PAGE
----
Literary Apps: Museums Without Walls?

281851582_979263862001_110606TheWastelandApp-4788967While web-based applications such as ‘Turning the Pages’ offer a good opportunity to access precious and rare manuscripts outside of formal, controlled environments, they do not necessarily provide a curated experience. In essence, they present single exhibits, individual manuscripts which do not have a narrative or interpretative shape. Yet, there is a growing trend in applications for tablet computers and other mobile devices, software that allows the user to explore a virtual exhibition of manuscripts and other material alongside original texts. These apps can be focused and curated, presenting an interpretative view of an author’s work and the archival materials surrounding its creation. Continue reading

Thoughts on Assembling a Literary Archive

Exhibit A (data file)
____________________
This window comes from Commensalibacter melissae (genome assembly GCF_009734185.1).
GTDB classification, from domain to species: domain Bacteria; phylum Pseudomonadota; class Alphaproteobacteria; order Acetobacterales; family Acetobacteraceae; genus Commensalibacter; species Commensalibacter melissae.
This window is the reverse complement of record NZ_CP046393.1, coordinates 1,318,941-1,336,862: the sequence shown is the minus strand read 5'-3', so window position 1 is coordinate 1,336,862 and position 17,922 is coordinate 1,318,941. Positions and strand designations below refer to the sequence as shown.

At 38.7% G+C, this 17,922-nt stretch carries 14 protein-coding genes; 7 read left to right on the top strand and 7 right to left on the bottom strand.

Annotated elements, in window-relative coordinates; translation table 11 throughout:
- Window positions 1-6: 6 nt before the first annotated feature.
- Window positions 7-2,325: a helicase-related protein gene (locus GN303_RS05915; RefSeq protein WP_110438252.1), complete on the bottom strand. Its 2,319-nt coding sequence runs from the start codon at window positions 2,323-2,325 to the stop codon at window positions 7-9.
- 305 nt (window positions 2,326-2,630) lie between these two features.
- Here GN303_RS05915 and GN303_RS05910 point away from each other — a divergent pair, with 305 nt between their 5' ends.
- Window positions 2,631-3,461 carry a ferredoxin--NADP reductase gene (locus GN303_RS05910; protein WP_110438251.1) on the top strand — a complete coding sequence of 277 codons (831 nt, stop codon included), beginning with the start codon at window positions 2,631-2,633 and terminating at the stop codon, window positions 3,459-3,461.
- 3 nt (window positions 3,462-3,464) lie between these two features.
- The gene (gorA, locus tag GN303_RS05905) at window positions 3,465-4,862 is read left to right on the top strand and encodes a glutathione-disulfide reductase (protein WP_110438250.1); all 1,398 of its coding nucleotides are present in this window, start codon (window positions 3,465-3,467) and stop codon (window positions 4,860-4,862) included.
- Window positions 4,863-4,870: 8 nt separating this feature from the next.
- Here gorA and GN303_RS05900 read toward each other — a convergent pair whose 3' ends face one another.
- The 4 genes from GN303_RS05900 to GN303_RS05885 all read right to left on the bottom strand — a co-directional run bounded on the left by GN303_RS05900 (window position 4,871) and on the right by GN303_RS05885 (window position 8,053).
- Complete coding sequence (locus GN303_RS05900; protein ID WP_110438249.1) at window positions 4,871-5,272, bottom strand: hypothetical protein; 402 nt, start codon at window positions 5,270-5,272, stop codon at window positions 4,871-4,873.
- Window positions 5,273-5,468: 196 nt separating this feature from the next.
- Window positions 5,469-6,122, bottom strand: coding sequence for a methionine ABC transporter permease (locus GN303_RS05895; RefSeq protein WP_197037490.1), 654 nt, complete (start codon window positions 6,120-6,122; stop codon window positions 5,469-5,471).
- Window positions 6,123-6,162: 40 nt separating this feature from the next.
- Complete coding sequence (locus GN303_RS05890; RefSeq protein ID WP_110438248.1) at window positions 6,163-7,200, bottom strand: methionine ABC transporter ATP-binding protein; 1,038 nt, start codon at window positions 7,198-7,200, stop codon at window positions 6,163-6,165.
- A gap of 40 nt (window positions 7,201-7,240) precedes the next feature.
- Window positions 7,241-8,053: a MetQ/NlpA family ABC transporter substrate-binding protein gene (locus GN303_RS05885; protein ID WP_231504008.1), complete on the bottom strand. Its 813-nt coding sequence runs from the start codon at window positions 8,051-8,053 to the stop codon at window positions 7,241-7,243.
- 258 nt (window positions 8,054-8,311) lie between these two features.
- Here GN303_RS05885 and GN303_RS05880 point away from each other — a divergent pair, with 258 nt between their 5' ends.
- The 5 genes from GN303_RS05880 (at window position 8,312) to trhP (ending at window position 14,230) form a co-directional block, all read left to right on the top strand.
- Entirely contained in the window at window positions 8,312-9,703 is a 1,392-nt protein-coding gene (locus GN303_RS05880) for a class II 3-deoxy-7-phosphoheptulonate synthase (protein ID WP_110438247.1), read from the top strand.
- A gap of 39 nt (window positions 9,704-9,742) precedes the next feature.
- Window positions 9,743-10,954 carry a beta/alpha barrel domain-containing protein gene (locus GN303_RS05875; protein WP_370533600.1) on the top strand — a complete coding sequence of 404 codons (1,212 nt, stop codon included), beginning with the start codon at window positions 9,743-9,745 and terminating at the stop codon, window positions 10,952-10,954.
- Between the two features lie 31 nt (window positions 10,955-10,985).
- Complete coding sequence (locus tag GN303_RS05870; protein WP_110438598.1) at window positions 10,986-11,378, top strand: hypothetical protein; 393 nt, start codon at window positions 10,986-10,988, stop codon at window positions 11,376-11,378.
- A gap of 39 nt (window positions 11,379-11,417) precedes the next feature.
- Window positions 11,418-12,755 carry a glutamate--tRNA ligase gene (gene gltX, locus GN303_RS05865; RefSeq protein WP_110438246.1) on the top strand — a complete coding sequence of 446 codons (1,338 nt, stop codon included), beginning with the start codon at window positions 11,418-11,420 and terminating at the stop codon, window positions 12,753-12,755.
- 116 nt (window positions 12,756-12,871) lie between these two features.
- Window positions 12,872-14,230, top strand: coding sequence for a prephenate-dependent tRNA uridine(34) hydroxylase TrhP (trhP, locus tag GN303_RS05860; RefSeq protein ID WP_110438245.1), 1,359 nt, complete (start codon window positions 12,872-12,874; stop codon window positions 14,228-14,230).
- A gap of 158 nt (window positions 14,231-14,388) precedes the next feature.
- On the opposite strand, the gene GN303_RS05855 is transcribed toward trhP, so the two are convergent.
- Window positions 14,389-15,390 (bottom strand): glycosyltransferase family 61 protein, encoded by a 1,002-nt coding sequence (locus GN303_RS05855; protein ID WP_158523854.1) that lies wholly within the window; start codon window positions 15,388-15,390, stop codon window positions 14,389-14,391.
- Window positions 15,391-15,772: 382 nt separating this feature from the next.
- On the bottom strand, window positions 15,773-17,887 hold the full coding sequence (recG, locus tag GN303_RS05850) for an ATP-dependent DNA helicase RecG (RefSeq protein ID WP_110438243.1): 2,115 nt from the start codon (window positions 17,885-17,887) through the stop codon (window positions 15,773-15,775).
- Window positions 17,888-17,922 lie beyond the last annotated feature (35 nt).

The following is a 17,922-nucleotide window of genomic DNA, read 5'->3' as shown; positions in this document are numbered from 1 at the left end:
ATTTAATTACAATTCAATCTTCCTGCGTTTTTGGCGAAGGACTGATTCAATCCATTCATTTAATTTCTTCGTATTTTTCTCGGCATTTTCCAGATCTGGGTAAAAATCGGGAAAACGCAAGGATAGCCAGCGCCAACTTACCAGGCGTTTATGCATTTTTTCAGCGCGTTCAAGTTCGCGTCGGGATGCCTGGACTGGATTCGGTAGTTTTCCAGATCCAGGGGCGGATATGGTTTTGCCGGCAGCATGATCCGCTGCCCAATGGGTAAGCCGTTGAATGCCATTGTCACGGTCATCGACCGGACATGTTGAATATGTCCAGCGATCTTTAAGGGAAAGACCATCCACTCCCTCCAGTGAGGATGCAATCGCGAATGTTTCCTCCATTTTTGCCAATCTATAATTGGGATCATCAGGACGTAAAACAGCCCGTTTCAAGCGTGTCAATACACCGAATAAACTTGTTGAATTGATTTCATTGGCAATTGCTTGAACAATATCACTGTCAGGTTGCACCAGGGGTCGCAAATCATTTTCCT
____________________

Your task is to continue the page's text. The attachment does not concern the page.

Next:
A literary archive should not be viewed as a full and unadulterated view into the mind of the author. The act of assembling the archive, choosing what exactly is put into the archive, creates only a fractured, often stage-directed, image of authors and their work. A good example of this is the David Foster Wallace archive, assembled by Karen Green and Bonnie Nadell (his widow and agent respectively). The archive, as bought by the Harry Ransom Center, is carefully presented: there is little personal correspondence, no journals or other documents relating to Wallace’s intimate and private life. The archive concentrates on the work: typescripts, notebooks, rough drafts, the occasional scribbling of nascent ideas. Similarly, only items from Wallace’s library that he annotated were put into the archive, meaning only a slight fragment of Wallace’s literary life can be determined. Continue reading